Points Of OrderOral Question Period

12:05 p.m.

The Speaker

When the letter is translated it will be laid upon the table.

Points Of OrderOral Question Period

12:05 p.m.

Reform

Philip Mayfield Reform Cariboo—Chilcotin, BC

Mr. Speaker, twice you ruled my question out of order. I was a bit surprised and I would like clarification.

In my opinion in both instances I was asking questions about direct action of the Department of Human Resources relating both to internal matters with employees and externally, and you ruled them out of order.

Points Of OrderOral Question Period

12:05 p.m.

The Speaker

I listen to the preamble to the question and then I listen to the formulation of the question. If it deals with the administrative responsibilities of the government then I allow it, but I understood the question to be about the Liberal Party and, as such, I ruled it out of order. My decision stands.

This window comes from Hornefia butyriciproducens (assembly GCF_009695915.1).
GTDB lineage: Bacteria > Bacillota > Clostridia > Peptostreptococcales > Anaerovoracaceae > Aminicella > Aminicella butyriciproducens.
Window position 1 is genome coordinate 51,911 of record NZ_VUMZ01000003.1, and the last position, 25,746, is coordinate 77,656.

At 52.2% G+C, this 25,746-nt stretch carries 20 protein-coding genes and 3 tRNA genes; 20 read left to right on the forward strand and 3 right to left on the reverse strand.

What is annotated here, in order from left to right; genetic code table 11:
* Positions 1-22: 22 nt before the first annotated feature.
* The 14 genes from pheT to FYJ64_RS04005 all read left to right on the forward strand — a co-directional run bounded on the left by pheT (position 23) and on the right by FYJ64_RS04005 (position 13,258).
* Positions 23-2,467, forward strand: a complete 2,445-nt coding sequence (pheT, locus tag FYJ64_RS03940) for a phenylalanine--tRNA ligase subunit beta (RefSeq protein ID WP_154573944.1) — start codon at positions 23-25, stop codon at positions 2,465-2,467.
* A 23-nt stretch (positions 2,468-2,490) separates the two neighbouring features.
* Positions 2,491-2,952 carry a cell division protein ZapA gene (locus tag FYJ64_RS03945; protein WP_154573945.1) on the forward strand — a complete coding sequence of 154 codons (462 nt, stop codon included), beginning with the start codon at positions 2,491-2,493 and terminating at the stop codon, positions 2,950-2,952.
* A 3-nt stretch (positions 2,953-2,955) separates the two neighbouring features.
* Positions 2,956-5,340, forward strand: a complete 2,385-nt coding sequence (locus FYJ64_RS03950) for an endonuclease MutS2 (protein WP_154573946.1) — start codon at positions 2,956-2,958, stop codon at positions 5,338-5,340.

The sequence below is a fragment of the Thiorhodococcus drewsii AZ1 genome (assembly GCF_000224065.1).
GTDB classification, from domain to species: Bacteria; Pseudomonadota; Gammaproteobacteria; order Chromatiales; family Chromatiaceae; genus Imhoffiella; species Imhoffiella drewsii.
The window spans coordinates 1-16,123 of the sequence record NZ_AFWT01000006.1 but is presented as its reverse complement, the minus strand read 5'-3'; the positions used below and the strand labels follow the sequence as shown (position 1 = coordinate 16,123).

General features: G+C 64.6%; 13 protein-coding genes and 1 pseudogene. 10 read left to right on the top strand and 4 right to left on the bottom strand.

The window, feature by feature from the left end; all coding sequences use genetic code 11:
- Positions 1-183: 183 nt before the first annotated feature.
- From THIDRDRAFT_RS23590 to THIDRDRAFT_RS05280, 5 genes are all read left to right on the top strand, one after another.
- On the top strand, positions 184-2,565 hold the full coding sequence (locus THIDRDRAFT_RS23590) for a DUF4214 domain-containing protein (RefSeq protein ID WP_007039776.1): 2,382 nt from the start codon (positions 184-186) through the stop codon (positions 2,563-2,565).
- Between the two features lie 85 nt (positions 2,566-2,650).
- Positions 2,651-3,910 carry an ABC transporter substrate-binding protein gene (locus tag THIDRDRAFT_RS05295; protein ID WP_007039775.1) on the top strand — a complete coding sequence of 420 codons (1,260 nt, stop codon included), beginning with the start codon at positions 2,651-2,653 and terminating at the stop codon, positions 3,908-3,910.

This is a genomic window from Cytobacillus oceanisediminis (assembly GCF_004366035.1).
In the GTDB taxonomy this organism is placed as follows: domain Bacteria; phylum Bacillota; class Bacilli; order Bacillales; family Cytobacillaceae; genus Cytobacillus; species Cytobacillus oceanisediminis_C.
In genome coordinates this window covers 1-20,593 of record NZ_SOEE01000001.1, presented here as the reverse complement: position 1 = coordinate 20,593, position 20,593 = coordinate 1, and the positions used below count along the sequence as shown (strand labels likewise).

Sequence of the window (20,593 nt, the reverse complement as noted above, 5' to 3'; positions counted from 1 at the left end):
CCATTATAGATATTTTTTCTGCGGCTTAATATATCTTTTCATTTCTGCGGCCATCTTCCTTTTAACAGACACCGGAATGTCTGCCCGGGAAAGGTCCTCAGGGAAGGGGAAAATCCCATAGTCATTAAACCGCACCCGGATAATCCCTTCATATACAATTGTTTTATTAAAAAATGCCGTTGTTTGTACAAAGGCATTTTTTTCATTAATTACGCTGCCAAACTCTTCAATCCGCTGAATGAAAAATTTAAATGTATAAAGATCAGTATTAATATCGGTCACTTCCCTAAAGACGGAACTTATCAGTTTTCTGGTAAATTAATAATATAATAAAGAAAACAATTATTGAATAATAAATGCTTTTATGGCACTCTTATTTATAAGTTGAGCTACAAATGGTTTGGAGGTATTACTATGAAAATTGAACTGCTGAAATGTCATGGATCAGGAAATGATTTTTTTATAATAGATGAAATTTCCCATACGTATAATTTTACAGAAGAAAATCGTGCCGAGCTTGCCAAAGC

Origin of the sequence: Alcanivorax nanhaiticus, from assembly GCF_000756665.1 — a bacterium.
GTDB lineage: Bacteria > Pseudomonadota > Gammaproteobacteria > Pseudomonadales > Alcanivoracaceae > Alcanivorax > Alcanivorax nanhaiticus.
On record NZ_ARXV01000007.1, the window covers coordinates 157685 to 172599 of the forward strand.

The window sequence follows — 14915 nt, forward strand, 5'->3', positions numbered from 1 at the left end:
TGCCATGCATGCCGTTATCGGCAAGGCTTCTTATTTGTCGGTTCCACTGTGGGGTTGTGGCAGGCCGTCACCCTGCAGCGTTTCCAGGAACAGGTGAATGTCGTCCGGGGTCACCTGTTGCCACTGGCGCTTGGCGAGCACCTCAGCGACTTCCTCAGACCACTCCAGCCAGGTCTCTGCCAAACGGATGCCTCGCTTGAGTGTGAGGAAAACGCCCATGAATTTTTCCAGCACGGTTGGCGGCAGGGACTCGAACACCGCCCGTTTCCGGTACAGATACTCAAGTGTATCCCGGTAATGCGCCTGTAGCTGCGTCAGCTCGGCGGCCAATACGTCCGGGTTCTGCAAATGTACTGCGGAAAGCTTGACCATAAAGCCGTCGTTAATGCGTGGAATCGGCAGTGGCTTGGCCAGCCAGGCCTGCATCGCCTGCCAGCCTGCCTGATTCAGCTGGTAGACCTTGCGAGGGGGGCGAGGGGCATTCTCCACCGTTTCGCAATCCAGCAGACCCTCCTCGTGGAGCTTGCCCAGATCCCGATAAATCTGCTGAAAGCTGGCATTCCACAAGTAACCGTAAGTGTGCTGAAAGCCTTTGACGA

Government Response To PetitionsRoutine Proceedings

12:05 p.m.

Elgin—Middlesex—London Ontario

Liberal

Gar Knutson LiberalParliamentary Secretary to Prime Minister

Mr. Speaker, pursuant to Standing Order 36(8) I have the honour to table, in both official languages, the government's response to three petitions.

Order In Council AppointmentsRoutine Proceedings

12:05 p.m.

Elgin—Middlesex—London Ontario

Liberal

Gar Knutson LiberalParliamentary Secretary to Prime Minister

Mr. Speaker, I would like to table a letter to Mr. Robert Marleau regarding order in council appointments, which I will read:

I am pleased to table in both official languages a number of order in council appointments made recently by the government.